Gay Uni Student Forced To Leave Dorm After Months Of Homophobic Threats


Australian National University Ursula Hall

A gay student at the Australian National University in Canberra was forced to leave his dormitory after someone sent him homophobic, threatening letters over several months.

ABC News reported that after the first-year student moved into the ANU college, Ursula Hall, at the beginning of last year, the vandal scrawled “faggot” repeatedly across the door of his dorm room.

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The student approached the head of the college and a letter was given to residents saying if the perpetrator of the abuse was caught they would be evicted.

But he said the abuse continued and over several months he received threatening letters under the door of his room, containing physical threats and gay slurs.

“I’d go to the bathroom and someone would swipe letters under my door saying ‘leave or I’ll f—ing bash you,'” he told the ABC.

The student said he began living with his then-boyfriend out of fear, before requesting to be moved from Ursula Hall after the writer of the letters could not be identified.

“The college’s response was the same: release a letter, have a little chat at dinner, nothing really fundamental,” he said.

“I don’t really care if someone’s calling me a fag — words are words — but when someone’s putting out threats to me and my safety, especially at college … make a more proactive initiative.”

The student said he was frustrated that he felt that it was his responsibility to resolve the issue.

“I love this university, the university in itself I really enjoy … I don’t think [the incident] is reflective of the whole community,” he said.

“It’s just the fact of the matter is the onus should be on the college to fix the issue.”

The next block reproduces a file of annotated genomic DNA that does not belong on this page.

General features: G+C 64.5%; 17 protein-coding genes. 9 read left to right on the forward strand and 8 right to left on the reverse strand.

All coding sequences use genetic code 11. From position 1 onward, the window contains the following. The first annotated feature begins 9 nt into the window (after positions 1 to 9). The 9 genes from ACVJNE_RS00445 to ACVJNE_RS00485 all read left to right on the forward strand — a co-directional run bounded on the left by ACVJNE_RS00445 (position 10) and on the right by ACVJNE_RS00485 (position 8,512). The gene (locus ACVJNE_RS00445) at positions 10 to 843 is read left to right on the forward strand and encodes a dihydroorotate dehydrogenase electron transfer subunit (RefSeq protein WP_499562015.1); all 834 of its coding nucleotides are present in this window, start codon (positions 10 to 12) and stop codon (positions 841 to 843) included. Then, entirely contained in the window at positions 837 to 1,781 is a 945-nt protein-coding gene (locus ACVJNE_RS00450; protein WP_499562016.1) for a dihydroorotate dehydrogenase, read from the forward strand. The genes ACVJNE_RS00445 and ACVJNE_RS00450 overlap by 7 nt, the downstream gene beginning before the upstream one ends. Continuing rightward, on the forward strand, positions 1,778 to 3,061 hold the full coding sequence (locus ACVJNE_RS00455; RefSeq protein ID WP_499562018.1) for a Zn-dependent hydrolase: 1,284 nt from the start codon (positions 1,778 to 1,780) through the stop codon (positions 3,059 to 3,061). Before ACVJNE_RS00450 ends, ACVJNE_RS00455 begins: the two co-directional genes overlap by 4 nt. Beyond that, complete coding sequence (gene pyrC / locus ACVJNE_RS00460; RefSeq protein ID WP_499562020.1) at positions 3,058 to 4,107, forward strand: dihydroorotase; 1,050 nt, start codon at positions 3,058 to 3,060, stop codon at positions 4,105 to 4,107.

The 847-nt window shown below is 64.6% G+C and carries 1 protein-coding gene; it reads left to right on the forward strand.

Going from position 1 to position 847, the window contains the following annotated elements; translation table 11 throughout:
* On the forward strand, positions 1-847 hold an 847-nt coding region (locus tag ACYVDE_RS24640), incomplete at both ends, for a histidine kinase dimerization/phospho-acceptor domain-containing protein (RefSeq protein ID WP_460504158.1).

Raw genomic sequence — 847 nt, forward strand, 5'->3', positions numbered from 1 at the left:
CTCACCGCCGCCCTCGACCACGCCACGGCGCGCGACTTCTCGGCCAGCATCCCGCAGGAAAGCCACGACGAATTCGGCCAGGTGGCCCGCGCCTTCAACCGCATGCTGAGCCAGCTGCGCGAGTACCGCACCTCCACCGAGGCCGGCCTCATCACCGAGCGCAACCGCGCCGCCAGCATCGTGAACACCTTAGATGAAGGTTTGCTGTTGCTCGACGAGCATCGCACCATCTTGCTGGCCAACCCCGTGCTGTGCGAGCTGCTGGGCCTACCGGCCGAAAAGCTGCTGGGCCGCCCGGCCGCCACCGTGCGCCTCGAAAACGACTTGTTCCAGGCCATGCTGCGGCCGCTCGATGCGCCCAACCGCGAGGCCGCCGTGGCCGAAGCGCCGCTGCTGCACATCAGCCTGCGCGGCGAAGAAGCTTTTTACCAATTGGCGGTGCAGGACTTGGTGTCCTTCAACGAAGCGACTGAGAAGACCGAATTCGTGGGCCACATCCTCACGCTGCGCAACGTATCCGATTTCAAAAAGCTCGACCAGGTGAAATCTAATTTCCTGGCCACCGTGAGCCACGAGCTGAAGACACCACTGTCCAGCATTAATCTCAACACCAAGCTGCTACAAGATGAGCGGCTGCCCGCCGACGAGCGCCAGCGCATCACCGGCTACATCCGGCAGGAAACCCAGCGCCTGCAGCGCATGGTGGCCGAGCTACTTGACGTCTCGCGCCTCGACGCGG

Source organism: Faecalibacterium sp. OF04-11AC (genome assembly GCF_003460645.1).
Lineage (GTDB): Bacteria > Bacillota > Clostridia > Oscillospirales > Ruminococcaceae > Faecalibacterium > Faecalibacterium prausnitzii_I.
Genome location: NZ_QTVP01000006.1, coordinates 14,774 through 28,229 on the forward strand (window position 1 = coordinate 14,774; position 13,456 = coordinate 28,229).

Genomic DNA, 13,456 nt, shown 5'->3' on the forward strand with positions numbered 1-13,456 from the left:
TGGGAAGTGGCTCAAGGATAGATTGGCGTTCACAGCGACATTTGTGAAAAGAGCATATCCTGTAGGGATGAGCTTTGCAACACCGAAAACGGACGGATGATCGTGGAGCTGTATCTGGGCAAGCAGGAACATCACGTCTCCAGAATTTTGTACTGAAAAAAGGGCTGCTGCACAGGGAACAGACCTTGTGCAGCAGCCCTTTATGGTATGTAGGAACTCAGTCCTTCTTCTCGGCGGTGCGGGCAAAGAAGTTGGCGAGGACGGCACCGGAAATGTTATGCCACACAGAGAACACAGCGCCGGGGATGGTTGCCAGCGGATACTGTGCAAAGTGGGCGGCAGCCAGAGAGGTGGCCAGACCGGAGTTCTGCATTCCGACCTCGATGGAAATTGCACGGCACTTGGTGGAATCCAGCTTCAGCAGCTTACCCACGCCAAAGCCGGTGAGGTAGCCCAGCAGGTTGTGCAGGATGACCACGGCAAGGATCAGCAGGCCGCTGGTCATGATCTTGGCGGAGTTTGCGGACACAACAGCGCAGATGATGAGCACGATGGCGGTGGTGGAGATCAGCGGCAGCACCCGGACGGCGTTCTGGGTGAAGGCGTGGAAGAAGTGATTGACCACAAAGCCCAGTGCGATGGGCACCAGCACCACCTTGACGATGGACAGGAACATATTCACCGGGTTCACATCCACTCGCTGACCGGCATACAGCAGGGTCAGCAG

In a statement to the ABC, the ANU apologised and said it was deeply saddened by the harassment.

“We offer an unreserved apology for any distress caused to the student as a result of the offensive behaviour of another student,” the statement read.

“It is unacceptable to us that a student has felt victimised and harassed in their own home environment.”

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ANU provost Mike Carlford conceded it would be difficult to assure other LGBTIQ students at Ursula Hall that they would not also be harassed.

“As we understand there hasn’t been any further incidents, but it would be very hard for me to give a blanket confidence there, as the perpetrator was not identified,” he said.

He said the university was taking the incident seriously and was reviewing its policies and procedures in light of the abuse, and said the university “hopes to get better in this area through doing that.”

The ANU Student Association’s queer* officer, Matthew Mottola, said moving the victim instead of the perpetrator was a disappointing resolution.

“I think that first of all finding out who is doing this would be the first priority, and to remove them from the situation, as opposed to having the victim be removed,” he told the ABC.

“It often seems that it’s just left up to students to change the culture and to do the work the university isn’t doing.

“The fact that such vile things are still happening … shows that the fight is still not over for queer people.”